Behind the recent return to sixties painting lies an ambivalent fascination with that moment just before the rise of today's art system, and with how coherence in art was achieved back then—through the supposed determinations of medium or history or the logic of avant-garde experimentation—in any case achieved differently than simply on the level of system. Does today's revival of painting indicate a nostalgia for the notion of a pure medium, or is it a means of resisting the spectacular goal of a totally integrated digitized landscape, the world turned into pure non-medium?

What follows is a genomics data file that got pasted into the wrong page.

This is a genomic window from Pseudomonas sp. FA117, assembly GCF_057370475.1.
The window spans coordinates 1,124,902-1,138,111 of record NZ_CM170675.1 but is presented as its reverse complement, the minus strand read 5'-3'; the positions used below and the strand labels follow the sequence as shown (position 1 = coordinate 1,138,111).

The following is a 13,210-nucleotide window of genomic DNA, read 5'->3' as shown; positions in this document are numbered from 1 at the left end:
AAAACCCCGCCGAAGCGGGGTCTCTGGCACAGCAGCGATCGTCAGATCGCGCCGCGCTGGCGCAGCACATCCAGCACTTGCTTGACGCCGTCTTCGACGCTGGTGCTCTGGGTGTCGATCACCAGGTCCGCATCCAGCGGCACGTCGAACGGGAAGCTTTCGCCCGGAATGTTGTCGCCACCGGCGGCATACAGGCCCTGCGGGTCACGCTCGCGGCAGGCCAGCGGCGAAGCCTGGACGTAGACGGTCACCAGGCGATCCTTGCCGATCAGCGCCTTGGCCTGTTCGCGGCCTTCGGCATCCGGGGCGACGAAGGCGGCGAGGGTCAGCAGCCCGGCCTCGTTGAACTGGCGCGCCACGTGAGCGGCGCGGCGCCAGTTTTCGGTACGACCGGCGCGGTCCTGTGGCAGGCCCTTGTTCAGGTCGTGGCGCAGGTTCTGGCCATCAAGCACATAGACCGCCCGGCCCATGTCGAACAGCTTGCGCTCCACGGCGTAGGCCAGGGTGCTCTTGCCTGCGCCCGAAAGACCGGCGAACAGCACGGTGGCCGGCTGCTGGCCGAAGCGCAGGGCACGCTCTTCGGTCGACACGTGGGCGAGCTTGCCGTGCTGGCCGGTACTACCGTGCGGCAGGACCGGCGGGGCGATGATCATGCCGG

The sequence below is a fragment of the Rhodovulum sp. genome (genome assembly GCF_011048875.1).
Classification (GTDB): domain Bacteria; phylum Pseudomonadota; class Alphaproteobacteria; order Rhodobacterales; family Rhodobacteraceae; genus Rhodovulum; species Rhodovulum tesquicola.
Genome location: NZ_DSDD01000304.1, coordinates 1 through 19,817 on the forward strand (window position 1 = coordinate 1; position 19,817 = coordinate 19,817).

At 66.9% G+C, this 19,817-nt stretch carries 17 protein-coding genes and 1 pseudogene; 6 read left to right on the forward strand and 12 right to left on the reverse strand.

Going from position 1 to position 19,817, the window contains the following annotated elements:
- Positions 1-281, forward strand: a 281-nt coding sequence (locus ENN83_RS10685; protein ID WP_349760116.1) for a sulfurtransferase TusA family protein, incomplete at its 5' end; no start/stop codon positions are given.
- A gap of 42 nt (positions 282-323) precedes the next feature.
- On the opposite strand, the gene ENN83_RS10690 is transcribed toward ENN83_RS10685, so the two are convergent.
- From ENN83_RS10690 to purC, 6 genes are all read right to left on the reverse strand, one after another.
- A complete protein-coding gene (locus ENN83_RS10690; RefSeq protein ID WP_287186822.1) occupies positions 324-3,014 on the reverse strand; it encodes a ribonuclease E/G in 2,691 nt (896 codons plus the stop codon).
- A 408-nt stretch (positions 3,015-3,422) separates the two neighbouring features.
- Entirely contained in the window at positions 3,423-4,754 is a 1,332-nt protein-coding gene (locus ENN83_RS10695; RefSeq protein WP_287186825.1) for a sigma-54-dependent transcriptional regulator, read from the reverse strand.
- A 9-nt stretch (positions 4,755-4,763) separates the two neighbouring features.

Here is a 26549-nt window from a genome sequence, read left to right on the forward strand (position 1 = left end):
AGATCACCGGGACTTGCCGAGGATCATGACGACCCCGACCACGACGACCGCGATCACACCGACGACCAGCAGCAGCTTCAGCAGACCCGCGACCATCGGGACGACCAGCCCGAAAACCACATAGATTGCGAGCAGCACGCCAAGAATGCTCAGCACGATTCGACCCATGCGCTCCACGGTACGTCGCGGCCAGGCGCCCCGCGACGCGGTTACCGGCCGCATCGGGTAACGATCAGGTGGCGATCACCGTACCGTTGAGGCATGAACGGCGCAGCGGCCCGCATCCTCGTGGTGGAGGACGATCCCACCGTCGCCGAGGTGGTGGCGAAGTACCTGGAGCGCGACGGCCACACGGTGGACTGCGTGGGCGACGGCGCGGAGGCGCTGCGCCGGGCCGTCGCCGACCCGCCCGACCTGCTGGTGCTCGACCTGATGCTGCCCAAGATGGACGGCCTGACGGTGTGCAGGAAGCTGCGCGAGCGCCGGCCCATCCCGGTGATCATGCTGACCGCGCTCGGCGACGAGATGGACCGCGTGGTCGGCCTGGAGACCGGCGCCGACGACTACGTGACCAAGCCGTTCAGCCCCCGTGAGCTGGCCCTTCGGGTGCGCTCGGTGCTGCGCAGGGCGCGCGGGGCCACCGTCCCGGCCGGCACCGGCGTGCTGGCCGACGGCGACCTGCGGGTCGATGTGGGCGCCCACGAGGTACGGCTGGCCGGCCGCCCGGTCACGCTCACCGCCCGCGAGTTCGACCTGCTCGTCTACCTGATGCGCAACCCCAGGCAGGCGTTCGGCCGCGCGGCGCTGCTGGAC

Lane Relyea's writings have appeared in Artforum, Parkett, Frieze, Art in America and New Art Examiner. He has published recent monographs on Richard Artschwager, Jeremy Blake, Toba Khedoori, and Monique Prieto, among others, and contributed to such exhibition catalogs as Public Offerings (the Museum of Contemporary Art, Los Angeles, 2001) and Helter Skelter (LAMOCA, 1992). From 1991 to 2001 he taught at the California Institute of the Arts. He is currently Assistant Professor of Art Theory and Practice at Northwestern University, Adjunct Lecturer at the School of the Art Institute of Chicago, and is finishing his doctorate in art history from the University of Texas at Austin.